HB had tried this place and been so-so on it, and StB had also tried this place but been fairly negative about it. I’d been to the location on 55th, but only been meh on it – at the time, my first “ramen” love, Ony, was still open – so I wasn’t all that excited about it at that time. But recently, one of HB’s Japanese clients had raved about the place to her, this particular location, so we all decided to head back and see what the fuss was about.
***I must emphasize here that when I began going to Ony back in I think 2002, it was novel to me to go to a restaurant for “ramen” and there was no ramen trend. After Ony closed and I began exploring other ramen shops around the city, I did not return to any of its sister restaurants (Menchanko-tei, Katsuhama or Onigashima). Having returned now to Menchanko-tei and sampling the same dish [with minor differences] that I used to have at Ony, I will say that this is not ramen like at other ramen shops, the trendy ones. This noodle type is thicker and I would liken it to ‘lo mein’ from Chinese take out places – the thicker strands of noodles, except in soup. Which does not make it better or worse, it just makes it different.
I opted to start off with their “fresh lemon” something cocktail. I forget the type of alcohol, but squeezing my own lemon juice was different and interesting. I can’t recommend the drink because it was a teensy bit too sour for my tastes, but the alcohol was mild in flavor and strong in slap.
What you really want to know is how the original menchanko was though, right? It was served, much like it is meant to be, in an iron pot that is screaming hot – do NOT touch this with your bare hands, they serve it to you on a wooden tray so that you can move it without burning your hands. Honestly? It was pretty good. It hit the spot on a cold night before we headed across town to catch Bride Wars on opening night, and it kept me warm and satisfied through the movie. The noodles are thick egg noodles, chewy, great texture. The chicken is a bit bland, but the shrimp/seafood ball (bottom middle of the picture) was really tasty, loosely held together and very fresh. The broth was salty but not in a bad way, just in that soothing way you want your ramen to be (or at least I do). I wanted to substitute the shrimp for pork, both of which are listed as optional add-ons at the same price, but I was told no substitutions… but whatever. The shrimp was even okay. I don’t normally eat shrimp (because I don’t like it). My one complaint was that my cabbage seemed to be cooking too fast and was getting very soft/soggy, which I hate in vegetables, but everyone else said theirs were fine.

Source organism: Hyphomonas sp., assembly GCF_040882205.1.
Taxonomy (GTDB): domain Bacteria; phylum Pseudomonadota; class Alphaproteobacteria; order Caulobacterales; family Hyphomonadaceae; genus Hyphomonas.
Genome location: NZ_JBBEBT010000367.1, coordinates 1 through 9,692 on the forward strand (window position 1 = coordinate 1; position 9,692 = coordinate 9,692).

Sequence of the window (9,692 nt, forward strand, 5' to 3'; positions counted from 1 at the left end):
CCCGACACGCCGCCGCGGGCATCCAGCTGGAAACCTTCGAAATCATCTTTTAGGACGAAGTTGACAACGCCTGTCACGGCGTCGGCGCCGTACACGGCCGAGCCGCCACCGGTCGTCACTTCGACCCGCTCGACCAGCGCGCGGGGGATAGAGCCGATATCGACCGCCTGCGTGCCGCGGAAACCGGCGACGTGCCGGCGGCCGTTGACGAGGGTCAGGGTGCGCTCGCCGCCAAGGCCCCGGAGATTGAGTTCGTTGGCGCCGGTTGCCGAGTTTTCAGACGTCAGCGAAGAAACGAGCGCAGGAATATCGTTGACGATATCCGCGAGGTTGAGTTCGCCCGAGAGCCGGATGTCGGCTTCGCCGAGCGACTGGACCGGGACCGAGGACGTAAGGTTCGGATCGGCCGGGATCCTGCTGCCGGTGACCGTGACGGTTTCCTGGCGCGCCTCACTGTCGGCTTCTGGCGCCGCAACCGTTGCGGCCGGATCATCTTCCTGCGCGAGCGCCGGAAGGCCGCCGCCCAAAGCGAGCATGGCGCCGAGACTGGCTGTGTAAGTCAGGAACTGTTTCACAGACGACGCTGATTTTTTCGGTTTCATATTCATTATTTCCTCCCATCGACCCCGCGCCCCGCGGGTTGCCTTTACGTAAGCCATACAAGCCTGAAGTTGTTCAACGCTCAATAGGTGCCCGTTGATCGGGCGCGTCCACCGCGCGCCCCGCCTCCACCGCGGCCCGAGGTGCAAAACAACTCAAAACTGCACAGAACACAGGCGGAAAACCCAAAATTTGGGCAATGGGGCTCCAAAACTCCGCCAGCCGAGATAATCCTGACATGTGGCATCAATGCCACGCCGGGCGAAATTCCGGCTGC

After dinner, we decided to share a pannacotta… because we were all pretty stuffed, you see, but I hadn’t been able to have Ony’s pannacotta in years since it shut down. Unfortunately, this was nowhere near as good as I remembered, and I wound up only eating a little bit. Still tasty, but it could have been just a touch better.
Yvo says: There was no lack of Japanese clientele that Friday night – clearly, they are doing something right. While I wouldn’t say it was mind boggling, it was definitely tasty menchanko, which can be hard to come by in NYC sometimes – especially as of late when the focus is on ramen, not menchanko (a specific type of ramen/noodle dish). The price is about average considering its prime location near Grand Central – $11 for the menchanko shown above. Yummy and worth a go if you need to be warmed up fast, and/or if you’re tired of ramen.